The implementation of Assembly Bill 890 has the potential to improve critical workforce shortages and expand access to care in the state, says a new issue brief from the California Health Care Foundation (CHCF).
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AB 890, passed in September 2020 and scheduled to take effect in 2023, will allow nurse practitioners (NPs) who meet certain criteria to practice without physician supervision under the NPs’ own licenses.
The brief details opportunities and potential challenges with the implementation of AB 890 and expanding NP services in the state, as well as recommendations for policymakers, health plans, NPs, and communities to best support NP practice as the bill takes effect.
The brief cites physician-to-NP ratio mandates, supervision costs, and other administrative burdens as historical challenges in hiring NPs. Required physician-NP ratios limit the number of NPs that can be hired when there are less physicians, CHCF says.
“Without sufficient physicians to satisfy the ratio mandates, NPs could not be hired even when they were available and interested in working,” the brief says.
Clinic and health system leaders consulted in the development of the brief emphasized that, without the requirement of physician supervision, the administrative costs associated with physician supervision could be redirected so that support personnel could be hired to take over certain activities from these physicians. The brief states this would help ease physicians’ heavy workloads and help lessen burnout.
The brief includes several recommendations, informed by key stakeholders, to ensure the most effective implementation of AB 890.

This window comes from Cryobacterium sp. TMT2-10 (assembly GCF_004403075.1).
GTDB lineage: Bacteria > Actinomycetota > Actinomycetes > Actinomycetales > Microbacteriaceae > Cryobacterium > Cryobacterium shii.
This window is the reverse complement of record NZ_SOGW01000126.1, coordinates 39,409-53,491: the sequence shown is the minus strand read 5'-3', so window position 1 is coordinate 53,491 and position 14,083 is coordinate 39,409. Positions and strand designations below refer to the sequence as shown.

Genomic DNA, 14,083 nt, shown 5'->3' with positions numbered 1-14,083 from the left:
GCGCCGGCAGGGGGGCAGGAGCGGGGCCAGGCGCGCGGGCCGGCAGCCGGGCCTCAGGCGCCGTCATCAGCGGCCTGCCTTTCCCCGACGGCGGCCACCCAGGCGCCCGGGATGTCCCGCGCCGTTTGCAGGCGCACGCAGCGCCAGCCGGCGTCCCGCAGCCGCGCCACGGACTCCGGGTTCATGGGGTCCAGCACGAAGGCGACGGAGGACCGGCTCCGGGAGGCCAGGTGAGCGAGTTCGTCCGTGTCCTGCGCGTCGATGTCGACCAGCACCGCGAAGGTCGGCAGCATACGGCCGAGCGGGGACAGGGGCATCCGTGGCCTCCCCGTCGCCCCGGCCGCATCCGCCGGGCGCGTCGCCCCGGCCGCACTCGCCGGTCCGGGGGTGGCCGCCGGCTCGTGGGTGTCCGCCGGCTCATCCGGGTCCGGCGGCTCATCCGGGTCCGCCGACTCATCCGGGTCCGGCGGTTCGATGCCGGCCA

“Promote understanding of NP practice”
To address a lack of understanding of the NP role, NP leaders suggest increasing exposure and messaging regarding NPs toward the public and community leaders to emphasize the important role NPs play in the health care system. The NPs interviewed for the brief suggested publishing accessible research about positive outcomes resulting from NP practice and using physician allies, especially those in primary care, to help spread messaging about the high-quality care NPs can provide.
The interviewees also suggested community entities to promote NP practice, such as the AARP and child and family service providers who recognize the value of NPs in serving populations that often experience a lack of access to care to be messengers.
“Remove remaining practice barriers”
The brief cites hospital policies limiting NP privileges and leadership roles, NP practices being unable to apply for rural health clinic designation, NPs being unable to serve as laboratory directors to offer lab services in their own clinics, and telehealth regulations as “unnecessary barriers” to NP practice. The brief also notes that some insurers do not allow NPs to bill for services directly.
The brief recommends providing NPs support in working with policymakers to help remove these barriers and align other laws with the provisions of AB 890.
“Increase awareness of nurse-managed health centers”
According to the brief, nurse-managed clinics are typically affiliated with academic health centers for financial purposes. However, under AB 890, nurse-managed clinics not affiliated with academic health centers could expand existing or create new nurse-managed clinics to contract with county systems and FQHCs, which CHCF says will provide greater access to care.
“Provide education/supports for NPs”
The interviewed NPs emphasized the need for continued education and supports, including skills to manage institutional, financial, billing, and other business operations-related tasks they will face.
“If California NPs are to expand access to health care services, particularly in areas where practices do not already exist, they need to have business knowledge and skills to find funding and run their own businesses or expand practices within institutions,” the brief states.